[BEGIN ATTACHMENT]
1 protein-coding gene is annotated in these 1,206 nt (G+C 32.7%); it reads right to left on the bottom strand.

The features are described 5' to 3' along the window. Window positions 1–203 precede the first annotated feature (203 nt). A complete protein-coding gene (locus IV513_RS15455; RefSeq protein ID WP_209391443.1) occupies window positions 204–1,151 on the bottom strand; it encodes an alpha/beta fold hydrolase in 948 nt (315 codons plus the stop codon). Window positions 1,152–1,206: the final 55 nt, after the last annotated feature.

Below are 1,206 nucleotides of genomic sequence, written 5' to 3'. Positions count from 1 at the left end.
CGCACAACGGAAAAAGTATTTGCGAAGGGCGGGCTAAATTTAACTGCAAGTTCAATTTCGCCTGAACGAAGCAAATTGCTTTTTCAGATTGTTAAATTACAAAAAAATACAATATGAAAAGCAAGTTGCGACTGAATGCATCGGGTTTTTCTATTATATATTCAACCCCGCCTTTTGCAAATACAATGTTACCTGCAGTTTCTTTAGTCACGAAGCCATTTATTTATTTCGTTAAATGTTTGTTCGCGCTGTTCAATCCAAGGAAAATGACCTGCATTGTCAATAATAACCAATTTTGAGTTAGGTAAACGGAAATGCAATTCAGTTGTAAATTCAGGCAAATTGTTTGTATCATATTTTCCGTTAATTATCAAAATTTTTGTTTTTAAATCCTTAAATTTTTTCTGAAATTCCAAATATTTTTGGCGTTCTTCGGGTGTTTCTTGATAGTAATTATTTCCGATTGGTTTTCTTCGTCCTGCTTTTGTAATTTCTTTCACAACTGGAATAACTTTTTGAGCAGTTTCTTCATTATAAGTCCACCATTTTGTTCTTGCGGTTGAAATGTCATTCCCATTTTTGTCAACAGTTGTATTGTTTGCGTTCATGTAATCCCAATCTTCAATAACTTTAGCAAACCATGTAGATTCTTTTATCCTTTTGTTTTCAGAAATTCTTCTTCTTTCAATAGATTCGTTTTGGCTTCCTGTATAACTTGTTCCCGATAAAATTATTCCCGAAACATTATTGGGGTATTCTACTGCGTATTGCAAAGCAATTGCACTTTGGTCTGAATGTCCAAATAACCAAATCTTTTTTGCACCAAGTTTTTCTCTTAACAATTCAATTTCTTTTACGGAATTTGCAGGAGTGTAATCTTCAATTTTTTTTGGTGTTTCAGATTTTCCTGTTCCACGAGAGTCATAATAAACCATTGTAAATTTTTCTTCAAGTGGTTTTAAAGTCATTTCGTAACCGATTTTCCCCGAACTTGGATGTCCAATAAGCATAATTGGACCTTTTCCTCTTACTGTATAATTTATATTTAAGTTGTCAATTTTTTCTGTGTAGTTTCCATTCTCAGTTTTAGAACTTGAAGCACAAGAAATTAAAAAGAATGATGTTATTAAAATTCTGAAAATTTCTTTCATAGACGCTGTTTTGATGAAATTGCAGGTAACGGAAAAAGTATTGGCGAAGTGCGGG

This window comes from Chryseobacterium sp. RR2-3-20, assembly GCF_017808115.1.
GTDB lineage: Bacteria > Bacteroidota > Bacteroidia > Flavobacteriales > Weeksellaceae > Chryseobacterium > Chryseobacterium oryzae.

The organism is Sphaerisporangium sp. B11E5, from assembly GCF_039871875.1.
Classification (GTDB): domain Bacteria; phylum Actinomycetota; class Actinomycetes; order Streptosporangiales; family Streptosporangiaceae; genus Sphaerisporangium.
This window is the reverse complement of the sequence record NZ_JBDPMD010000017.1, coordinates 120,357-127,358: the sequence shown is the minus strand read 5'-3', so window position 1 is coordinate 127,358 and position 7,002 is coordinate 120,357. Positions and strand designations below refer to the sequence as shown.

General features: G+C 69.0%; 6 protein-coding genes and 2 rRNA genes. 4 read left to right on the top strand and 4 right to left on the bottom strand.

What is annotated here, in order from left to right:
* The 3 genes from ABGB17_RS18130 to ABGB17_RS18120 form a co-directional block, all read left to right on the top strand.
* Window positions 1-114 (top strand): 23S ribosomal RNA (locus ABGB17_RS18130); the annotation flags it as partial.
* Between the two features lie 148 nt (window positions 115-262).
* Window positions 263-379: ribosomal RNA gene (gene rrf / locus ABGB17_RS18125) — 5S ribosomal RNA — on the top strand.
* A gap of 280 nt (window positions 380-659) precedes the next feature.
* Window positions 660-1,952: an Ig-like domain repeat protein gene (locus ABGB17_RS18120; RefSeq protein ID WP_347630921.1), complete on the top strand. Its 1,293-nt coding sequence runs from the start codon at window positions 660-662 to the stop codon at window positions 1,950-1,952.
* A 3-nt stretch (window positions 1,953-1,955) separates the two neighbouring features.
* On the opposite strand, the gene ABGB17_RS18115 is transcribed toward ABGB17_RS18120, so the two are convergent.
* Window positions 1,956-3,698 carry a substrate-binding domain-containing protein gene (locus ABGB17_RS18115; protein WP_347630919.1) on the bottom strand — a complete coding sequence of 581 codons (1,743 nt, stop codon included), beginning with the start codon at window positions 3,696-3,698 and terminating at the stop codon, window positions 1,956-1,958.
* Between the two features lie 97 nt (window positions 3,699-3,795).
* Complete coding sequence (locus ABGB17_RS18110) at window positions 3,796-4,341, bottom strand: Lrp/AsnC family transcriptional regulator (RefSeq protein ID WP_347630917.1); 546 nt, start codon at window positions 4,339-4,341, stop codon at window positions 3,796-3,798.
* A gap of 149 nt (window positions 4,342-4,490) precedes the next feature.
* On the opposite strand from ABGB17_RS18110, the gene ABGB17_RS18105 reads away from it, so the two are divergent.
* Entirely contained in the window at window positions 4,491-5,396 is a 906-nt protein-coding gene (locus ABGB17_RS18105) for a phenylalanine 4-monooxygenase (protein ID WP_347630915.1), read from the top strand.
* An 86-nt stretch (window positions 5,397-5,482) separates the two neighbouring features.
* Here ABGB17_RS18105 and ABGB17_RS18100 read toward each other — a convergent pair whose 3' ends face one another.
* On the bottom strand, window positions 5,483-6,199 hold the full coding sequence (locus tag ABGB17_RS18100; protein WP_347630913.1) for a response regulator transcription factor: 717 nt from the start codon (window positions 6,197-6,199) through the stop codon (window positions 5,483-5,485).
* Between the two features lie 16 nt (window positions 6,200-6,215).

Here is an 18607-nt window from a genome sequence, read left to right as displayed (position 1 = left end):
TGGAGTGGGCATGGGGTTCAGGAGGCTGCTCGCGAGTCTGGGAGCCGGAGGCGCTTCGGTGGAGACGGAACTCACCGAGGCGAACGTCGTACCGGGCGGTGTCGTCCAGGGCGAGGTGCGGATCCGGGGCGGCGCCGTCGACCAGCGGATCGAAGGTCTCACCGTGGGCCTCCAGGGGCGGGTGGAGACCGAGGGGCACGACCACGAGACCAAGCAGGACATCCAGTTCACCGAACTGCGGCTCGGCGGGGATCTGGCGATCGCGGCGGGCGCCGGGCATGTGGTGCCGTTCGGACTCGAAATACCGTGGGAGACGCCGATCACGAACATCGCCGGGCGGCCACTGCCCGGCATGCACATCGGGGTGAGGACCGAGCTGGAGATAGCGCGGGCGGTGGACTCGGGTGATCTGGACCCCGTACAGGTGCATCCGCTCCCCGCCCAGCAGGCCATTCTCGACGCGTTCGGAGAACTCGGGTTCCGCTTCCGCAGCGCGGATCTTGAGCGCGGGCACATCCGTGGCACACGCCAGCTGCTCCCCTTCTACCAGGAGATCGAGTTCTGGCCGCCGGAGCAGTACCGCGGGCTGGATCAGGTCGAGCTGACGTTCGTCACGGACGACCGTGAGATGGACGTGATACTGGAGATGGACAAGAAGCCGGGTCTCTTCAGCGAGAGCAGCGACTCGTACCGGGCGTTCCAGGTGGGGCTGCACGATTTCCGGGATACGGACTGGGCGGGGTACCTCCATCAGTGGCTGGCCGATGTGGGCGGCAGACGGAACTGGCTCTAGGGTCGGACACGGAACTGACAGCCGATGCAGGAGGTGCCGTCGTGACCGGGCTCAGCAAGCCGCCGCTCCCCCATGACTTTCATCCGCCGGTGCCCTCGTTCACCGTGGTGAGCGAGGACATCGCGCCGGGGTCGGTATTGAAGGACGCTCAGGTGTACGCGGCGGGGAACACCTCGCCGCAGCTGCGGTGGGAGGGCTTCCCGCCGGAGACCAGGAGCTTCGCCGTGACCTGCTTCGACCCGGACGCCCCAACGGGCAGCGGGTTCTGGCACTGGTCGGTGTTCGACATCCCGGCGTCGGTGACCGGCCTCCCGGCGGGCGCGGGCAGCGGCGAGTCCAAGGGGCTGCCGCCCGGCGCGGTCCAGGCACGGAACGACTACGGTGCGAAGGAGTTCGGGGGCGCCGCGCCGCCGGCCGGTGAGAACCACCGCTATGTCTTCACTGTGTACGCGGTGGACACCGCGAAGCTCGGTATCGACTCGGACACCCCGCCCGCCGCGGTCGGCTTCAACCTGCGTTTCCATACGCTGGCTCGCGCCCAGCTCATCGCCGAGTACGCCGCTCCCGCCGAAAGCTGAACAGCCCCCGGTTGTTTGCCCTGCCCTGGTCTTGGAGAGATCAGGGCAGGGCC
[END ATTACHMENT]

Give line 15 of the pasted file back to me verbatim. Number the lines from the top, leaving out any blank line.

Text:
* Window positions 263-379: ribosomal RNA gene (gene rrf / locus ABGB17_RS18125) — 5S ribosomal RNA — on the top strand.